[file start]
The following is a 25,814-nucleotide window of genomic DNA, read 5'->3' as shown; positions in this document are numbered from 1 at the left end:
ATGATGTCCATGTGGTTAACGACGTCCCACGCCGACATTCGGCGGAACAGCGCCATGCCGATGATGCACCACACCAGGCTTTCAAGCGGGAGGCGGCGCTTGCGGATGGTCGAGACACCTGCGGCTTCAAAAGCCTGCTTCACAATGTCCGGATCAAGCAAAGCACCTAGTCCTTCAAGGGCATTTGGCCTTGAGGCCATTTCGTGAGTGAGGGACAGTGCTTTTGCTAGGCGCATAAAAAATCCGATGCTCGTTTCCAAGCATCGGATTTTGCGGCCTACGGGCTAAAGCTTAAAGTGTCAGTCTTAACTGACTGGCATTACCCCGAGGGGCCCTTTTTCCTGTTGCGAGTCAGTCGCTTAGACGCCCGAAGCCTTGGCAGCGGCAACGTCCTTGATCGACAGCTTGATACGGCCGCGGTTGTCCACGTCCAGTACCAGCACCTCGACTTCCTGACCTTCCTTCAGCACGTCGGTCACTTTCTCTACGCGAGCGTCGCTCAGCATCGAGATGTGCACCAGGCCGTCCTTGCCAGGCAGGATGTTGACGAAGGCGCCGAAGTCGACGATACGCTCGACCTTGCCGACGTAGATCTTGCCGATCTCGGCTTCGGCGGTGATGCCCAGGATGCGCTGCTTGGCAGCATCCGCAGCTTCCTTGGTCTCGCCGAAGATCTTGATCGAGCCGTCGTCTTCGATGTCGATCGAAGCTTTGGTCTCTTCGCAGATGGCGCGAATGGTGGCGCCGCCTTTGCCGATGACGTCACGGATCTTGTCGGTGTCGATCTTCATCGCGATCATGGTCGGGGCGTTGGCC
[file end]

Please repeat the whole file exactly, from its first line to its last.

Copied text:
The following is a 25,814-nucleotide window of genomic DNA, read 5'->3' as shown; positions in this document are numbered from 1 at the left end:
ATGATGTCCATGTGGTTAACGACGTCCCACGCCGACATTCGGCGGAACAGCGCCATGCCGATGATGCACCACACCAGGCTTTCAAGCGGGAGGCGGCGCTTGCGGATGGTCGAGACACCTGCGGCTTCAAAAGCCTGCTTCACAATGTCCGGATCAAGCAAAGCACCTAGTCCTTCAAGGGCATTTGGCCTTGAGGCCATTTCGTGAGTGAGGGACAGTGCTTTTGCTAGGCGCATAAAAAATCCGATGCTCGTTTCCAAGCATCGGATTTTGCGGCCTACGGGCTAAAGCTTAAAGTGTCAGTCTTAACTGACTGGCATTACCCCGAGGGGCCCTTTTTCCTGTTGCGAGTCAGTCGCTTAGACGCCCGAAGCCTTGGCAGCGGCAACGTCCTTGATCGACAGCTTGATACGGCCGCGGTTGTCCACGTCCAGTACCAGCACCTCGACTTCCTGACCTTCCTTCAGCACGTCGGTCACTTTCTCTACGCGAGCGTCGCTCAGCATCGAGATGTGCACCAGGCCGTCCTTGCCAGGCAGGATGTTGACGAAGGCGCCGAAGTCGACGATACGCTCGACCTTGCCGACGTAGATCTTGCCGATCTCGGCTTCGGCGGTGATGCCCAGGATGCGCTGCTTGGCAGCATCCGCAGCTTCCTTGGTCTCGCCGAAGATCTTGATCGAGCCGTCGTCTTCGATGTCGATCGAAGCTTTGGTCTCTTCGCAGATGGCGCGAATGGTGGCGCCGCCTTTGCCGATGACGTCACGGATCTTGTCGGTGTCGATCTTCATCGCGATCATGGTCGGGGCGTTGGCC